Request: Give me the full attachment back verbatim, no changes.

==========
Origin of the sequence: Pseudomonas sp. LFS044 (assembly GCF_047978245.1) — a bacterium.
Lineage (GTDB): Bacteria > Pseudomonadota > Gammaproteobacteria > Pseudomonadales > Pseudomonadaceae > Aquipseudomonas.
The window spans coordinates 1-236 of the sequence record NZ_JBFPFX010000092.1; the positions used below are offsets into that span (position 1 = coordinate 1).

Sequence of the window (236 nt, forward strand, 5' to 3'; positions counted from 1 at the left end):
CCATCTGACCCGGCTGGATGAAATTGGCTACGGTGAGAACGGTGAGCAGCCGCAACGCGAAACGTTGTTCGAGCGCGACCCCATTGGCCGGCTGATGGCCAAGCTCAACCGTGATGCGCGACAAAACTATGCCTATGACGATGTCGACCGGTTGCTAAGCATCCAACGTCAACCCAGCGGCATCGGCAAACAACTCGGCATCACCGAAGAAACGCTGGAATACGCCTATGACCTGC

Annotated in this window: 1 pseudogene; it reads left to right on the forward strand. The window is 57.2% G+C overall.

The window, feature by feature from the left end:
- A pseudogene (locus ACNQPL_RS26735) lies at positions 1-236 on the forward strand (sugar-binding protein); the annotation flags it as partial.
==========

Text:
Origin of the sequence: Pseudomonas sp. LFS044 (assembly GCF_047978245.1) — a bacterium.
Lineage (GTDB): Bacteria > Pseudomonadota > Gammaproteobacteria > Pseudomonadales > Pseudomonadaceae > Aquipseudomonas.
The window spans coordinates 1-236 of the sequence record NZ_JBFPFX010000092.1; the positions used below are offsets into that span (position 1 = coordinate 1).

Sequence of the window (236 nt, forward strand, 5' to 3'; positions counted from 1 at the left end):
CCATCTGACCCGGCTGGATGAAATTGGCTACGGTGAGAACGGTGAGCAGCCGCAACGCGAAACGTTGTTCGAGCGCGACCCCATTGGCCGGCTGATGGCCAAGCTCAACCGTGATGCGCGACAAAACTATGCCTATGACGATGTCGACCGGTTGCTAAGCATCCAACGTCAACCCAGCGGCATCGGCAAACAACTCGGCATCACCGAAGAAACGCTGGAATACGCCTATGACCTGC

Annotated in this window: 1 pseudogene; it reads left to right on the forward strand. The window is 57.2% G+C overall.

The window, feature by feature from the left end:
- A pseudogene (locus ACNQPL_RS26735) lies at positions 1-236 on the forward strand (sugar-binding protein); the annotation flags it as partial.